It’s a sad fact; the closer an optical network gets to the home, the more expensive it becomes per user. That “last mile” has been the major impediment to more widespread FTTH deployment. To lower costs, telcos and MSOs propose wireless technologies to complete delivery of fiber network communications to consumers. Thus, we segue to:

“Unwired” to the Internet

Should you reside in a rural area beyond the reach of a telco’s DSL or MSO’s DOCSIS services, there are three choices besides dial-up:

Fixed Wireless is often the best option for those in the hinterland. As discussed previously in this space, it’s a point-to-point (P2P) signal transmission between terrestrial platforms (i.e., a transmitter and receiver). Thanks to recent improvements in technology, P2P wireless can now be considered “true” broadband by today’s FCC standards.

Most Wireless Internet Service Providers (WISPs) operating in rural areas broadcast on unlicensed bands. MNOs, on the other hand, license spectrum ranging from 800-2100 MHz for use on their proprietary 4G and 3G networks.

Faithful readers will recall our distaste for satellite ISP. While speeds have improved over the past few years, latency (lag) issues remain. Also, satellite providers throttle data rates to 1-3 Mbps after data caps have been exceeded. To increase bandwidth, you’re required to pay more. Unfortunately, it’s the only broadband choice millions of Americans have.

And of course, millions of Americans access the Internet through their smartphone or tablet. But they’re limited to two platforms: Android and iOS.

For those who prefer Windows to Android, you can use your smartphone as an access point (AP) by tethering it to your laptop or computer. This allows you to tap into the data plans of your MNO or MVNO.

But beware! Using a Bluetooth connection can rapidly drain your smartphone’s power. For this reason, a USB connection is preferred. Very likely your wireless provider has set up a data plan for tethering, which of course means extra charges.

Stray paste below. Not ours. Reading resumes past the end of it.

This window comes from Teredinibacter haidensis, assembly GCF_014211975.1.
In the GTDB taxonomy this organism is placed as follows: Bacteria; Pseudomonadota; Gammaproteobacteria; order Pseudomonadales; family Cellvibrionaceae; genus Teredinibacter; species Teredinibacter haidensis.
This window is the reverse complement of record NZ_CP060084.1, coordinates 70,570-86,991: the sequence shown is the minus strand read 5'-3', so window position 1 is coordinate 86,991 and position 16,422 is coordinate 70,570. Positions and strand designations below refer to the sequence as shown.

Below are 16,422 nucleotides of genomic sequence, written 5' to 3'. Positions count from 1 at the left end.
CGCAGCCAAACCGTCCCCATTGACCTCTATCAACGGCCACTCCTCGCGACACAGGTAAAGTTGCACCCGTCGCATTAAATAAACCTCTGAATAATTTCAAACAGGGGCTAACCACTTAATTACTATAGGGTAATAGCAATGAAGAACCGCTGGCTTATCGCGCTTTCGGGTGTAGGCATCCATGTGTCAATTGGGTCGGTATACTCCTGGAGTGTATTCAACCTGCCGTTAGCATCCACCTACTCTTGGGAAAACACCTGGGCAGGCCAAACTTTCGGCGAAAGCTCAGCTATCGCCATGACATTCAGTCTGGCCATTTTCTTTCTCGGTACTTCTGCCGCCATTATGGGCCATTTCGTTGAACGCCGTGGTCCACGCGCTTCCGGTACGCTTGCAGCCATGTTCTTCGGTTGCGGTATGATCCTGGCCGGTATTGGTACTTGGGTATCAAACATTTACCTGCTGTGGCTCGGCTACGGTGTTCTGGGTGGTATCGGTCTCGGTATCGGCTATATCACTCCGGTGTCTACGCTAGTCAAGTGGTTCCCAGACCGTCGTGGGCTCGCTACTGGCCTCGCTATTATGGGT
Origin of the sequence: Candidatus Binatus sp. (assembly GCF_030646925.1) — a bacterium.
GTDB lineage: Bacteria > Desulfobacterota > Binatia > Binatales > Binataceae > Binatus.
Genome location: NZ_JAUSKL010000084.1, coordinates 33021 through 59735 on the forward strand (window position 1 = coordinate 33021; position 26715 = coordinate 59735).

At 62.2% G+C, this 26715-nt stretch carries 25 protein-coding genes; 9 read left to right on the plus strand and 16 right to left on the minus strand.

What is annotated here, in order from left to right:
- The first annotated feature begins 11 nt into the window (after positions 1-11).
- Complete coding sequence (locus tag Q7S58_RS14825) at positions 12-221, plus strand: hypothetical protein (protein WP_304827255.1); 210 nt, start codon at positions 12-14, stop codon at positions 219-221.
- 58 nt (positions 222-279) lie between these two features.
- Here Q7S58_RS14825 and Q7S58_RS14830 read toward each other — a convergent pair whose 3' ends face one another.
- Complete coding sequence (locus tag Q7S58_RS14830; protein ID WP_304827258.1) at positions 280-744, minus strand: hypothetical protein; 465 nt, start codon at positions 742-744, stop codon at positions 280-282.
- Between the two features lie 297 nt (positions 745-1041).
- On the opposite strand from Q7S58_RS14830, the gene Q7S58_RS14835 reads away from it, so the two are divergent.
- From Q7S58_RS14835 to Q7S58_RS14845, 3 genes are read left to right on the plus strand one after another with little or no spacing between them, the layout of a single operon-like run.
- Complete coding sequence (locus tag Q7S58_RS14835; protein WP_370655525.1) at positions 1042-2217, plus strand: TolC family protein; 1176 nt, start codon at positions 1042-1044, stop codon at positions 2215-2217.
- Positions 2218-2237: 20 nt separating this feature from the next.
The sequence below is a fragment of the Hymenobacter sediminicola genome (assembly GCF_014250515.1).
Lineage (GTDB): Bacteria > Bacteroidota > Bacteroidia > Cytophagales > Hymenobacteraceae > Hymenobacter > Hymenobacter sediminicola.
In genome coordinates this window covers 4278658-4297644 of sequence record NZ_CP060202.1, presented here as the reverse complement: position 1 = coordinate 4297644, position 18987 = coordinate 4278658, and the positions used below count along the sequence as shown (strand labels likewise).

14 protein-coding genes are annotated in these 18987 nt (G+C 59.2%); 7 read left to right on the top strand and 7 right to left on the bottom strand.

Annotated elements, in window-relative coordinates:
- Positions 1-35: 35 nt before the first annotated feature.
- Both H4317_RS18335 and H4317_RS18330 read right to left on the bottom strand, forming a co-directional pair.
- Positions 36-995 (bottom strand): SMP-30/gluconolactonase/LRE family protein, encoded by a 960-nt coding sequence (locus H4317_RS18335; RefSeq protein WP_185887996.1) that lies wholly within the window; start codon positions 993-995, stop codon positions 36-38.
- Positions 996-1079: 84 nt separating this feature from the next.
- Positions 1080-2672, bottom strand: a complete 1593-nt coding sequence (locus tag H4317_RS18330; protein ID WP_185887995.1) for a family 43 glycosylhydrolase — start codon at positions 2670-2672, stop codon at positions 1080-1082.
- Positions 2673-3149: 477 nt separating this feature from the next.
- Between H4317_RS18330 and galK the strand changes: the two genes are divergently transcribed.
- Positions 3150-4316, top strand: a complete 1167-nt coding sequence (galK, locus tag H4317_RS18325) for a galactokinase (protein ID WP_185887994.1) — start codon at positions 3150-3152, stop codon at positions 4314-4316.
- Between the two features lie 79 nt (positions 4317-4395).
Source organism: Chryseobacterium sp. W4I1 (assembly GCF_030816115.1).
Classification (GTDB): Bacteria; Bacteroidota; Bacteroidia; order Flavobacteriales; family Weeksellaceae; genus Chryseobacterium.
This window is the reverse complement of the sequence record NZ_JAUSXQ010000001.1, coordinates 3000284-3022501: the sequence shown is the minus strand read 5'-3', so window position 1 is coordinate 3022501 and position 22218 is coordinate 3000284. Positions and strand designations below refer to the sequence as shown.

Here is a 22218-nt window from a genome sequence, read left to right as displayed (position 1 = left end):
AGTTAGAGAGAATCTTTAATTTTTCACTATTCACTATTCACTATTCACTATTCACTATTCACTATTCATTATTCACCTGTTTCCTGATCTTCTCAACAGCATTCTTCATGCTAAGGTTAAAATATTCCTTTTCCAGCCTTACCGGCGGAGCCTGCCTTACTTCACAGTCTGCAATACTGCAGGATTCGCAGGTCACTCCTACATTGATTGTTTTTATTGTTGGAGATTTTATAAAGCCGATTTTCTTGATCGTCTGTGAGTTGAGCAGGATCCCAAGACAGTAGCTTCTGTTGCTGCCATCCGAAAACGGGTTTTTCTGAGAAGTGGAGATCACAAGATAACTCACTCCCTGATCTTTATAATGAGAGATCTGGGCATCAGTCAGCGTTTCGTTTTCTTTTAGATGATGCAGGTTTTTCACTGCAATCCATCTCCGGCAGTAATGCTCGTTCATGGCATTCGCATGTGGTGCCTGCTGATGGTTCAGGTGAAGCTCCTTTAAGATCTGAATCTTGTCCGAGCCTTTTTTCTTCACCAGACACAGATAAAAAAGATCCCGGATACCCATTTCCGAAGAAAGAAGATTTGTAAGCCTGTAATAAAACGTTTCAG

We would be remiss if we didn’t mention WiMax. This “WiFi on steroids” (although it’s a totally different technology from 802.11) has (tragically, in our view), been pushed aside in favor of LTE.

Yet WiMax is far from dead. Thanks to Windstream, WiMax technology is available with SLAs to businesses located in urban areas across the U.S. Packages reportedly include bi-directional speeds up to 275 Mbps full duplex.

And WiMax is one of the technologies telcos and MSOs are considering to deliver FTTN services over the last mile. This hybrid network combines much of the inherent speed of a light wave network with affordable user access.


As mentioned, where you live in large part determines how you can access the Internet. In the U.S., broadband provider competition is sorely lacking, particularly for those in rural areas.

Factors to consider are price and speed. Generally speaking, the view from here advocates the use of DOCSIS from an MSO when possible and P2P from a WISP if not. Should line-of-sight issues preclude fixed wireless, then smartphone tethering is a pricey yet viable option.

If all else fails, there’s always dial-up. NetZero, Earthlink and yes, even AOL are all still around. Thereby resign yourself to Dante’s 10th Ring of Hell: the Internet with no broadband access.